In January of 1955 President David O. McKay came to New Zealand to visit the Saints. We planned an elaborate entertainment for him, and I was chosen to represent the Samoans in welcoming him. I rehearsed again and again the ceremony of bestowing a kiss and a lei on the President of the entire Church. But just prior to the actual performance, I was informed that in the interest of time only one representative would bid the prophet a personal welcome. I was not the one. My heart broke right there in the cultural hall kitchen, but there was no time to cry. That night I performed in silence, not singing even one note—the lump in my throat was too big. After the performance there were hundreds of words of comfort but none healed my disappointment.

On the morning of President McKay’s departure, a message was delivered to my home: I was to bid President McKay farewell, and the ceremony would be the same as the one I had faithfully practised! Dressed in a white blouse and a black skirt pinned at the waist with two large safety pins, I was doubly thrilled when President McKay clasped my hands, saying, “Thank you” and “Good-bye.” As everyone sang “God be with you till we meet again,” tears filled my eyes.

My coming of age in Auckland began when I was allowed to attend the Hui Tau, the exciting mission conferences. Once, the younger half of my thirteen brothers and sisters traveled to Templeview in the back of a truck with the band instruments. The bus trips were always filled with singing, dancing, and joking. Many performances were rehearsed and polished during those long trips. The year I sported a pink dress with matching pink shoes that came all the way from Los Angeles was the year I danced my first floor show. I was young then. When I was sixteen I sailed for America.

Recently I renewed a friendship with a former Auckland Branch sister. I was touched to discuss with her a very special moment in her life and mine—one which inspired a virtuous commitment on my part throughout my young life. When my friend was a young woman she had a baby out of wedlock. The Sunday her child was blessed she bore her testimony. Confessing before the ward, she humbly asked for our forgiveness and gently pleaded for our friendship and understanding. Everyone wept with her—the bishopric, the old ones, the young ones, the men, the women, my sisters, my mother, me.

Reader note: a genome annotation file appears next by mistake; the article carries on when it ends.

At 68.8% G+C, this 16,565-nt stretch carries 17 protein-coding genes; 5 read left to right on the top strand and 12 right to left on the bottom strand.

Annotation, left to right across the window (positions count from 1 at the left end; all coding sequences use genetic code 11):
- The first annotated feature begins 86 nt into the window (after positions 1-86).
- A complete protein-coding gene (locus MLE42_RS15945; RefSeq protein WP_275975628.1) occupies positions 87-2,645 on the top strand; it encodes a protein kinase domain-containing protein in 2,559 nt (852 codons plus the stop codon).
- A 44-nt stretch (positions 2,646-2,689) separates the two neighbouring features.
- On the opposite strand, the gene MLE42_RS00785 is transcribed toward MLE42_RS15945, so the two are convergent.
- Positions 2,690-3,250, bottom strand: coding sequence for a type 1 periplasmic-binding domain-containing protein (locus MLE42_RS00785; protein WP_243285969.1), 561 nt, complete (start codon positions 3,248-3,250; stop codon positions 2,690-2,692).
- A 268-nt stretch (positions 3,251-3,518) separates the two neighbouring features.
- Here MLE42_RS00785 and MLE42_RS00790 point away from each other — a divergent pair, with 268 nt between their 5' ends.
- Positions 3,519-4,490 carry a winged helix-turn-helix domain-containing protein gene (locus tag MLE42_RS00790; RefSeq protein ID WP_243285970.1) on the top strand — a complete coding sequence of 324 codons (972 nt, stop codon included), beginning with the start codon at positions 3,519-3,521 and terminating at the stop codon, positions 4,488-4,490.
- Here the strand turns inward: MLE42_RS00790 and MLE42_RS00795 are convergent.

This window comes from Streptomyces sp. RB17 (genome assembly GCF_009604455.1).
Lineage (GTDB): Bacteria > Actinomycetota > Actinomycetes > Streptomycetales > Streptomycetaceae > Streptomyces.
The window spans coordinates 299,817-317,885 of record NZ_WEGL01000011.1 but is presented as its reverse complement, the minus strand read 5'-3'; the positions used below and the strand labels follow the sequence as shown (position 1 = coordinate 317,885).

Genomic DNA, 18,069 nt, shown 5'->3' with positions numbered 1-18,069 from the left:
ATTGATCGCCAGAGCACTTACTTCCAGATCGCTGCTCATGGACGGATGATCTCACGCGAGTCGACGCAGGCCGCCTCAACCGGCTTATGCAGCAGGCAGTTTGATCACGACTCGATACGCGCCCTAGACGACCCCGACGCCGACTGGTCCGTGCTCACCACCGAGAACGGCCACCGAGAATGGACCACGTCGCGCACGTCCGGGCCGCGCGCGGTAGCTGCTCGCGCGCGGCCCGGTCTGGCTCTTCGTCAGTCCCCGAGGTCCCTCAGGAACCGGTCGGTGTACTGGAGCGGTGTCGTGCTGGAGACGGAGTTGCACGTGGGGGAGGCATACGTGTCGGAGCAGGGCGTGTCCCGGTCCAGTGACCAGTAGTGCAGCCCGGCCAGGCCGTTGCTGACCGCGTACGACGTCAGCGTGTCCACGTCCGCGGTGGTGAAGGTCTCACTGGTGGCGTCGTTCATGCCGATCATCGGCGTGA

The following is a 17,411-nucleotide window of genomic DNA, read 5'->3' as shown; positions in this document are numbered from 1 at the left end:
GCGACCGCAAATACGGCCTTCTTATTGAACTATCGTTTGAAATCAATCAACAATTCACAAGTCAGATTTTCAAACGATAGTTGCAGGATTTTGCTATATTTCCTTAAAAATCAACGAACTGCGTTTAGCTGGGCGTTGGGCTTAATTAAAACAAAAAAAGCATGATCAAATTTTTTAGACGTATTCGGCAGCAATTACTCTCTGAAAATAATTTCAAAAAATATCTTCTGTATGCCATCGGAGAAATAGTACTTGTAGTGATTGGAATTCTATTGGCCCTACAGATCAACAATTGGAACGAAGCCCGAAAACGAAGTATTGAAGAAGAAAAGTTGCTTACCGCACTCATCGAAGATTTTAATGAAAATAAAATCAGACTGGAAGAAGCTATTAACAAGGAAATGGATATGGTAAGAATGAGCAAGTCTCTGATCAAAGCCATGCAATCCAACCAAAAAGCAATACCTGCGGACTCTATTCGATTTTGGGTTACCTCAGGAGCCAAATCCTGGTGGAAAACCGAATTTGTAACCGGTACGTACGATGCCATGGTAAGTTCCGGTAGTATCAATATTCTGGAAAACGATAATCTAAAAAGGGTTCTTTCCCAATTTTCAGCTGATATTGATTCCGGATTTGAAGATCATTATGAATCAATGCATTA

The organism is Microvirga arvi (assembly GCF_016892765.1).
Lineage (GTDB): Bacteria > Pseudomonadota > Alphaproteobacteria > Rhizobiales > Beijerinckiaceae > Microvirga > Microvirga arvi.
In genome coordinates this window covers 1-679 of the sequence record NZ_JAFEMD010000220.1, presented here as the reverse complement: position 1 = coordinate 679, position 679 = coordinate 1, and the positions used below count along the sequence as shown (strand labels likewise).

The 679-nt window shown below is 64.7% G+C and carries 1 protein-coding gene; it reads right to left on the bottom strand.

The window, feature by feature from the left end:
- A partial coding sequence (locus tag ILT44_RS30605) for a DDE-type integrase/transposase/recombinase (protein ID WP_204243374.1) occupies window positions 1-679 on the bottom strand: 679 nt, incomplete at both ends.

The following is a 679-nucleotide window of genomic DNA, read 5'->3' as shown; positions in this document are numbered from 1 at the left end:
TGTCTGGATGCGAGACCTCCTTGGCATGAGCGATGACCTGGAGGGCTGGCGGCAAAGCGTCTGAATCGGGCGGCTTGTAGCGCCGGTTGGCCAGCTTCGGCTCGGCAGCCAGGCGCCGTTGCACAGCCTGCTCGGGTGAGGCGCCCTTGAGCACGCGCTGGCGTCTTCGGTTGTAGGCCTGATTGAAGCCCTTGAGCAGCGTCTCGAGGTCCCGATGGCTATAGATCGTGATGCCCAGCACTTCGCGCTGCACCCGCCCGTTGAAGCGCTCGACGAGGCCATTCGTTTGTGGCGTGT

The impressions of that experience and the many others associated with the branch at Scotia Place are deeply etched on my heart.

“May your life’s path ever be such that you know your Lord and God stands by your side. To Rubina, from your many friends in the Auckland Branch and your Branch Presidency. 7/Oct./56.” This inscription in a very special copy of a triple combination of LDS scriptures helps to keep those memories alive and warm.

There is much written today about the growth of the Church. It is called a worldwide church, an international church, a church for every tongue and people. But this is all ancient history to me—such a church flourished years ago in the branch at Scotia Place.

Rubina Rivers Forester, mother of six, is Relief Society Cultural Refinement teacher in her Laie, Hawaii, ward.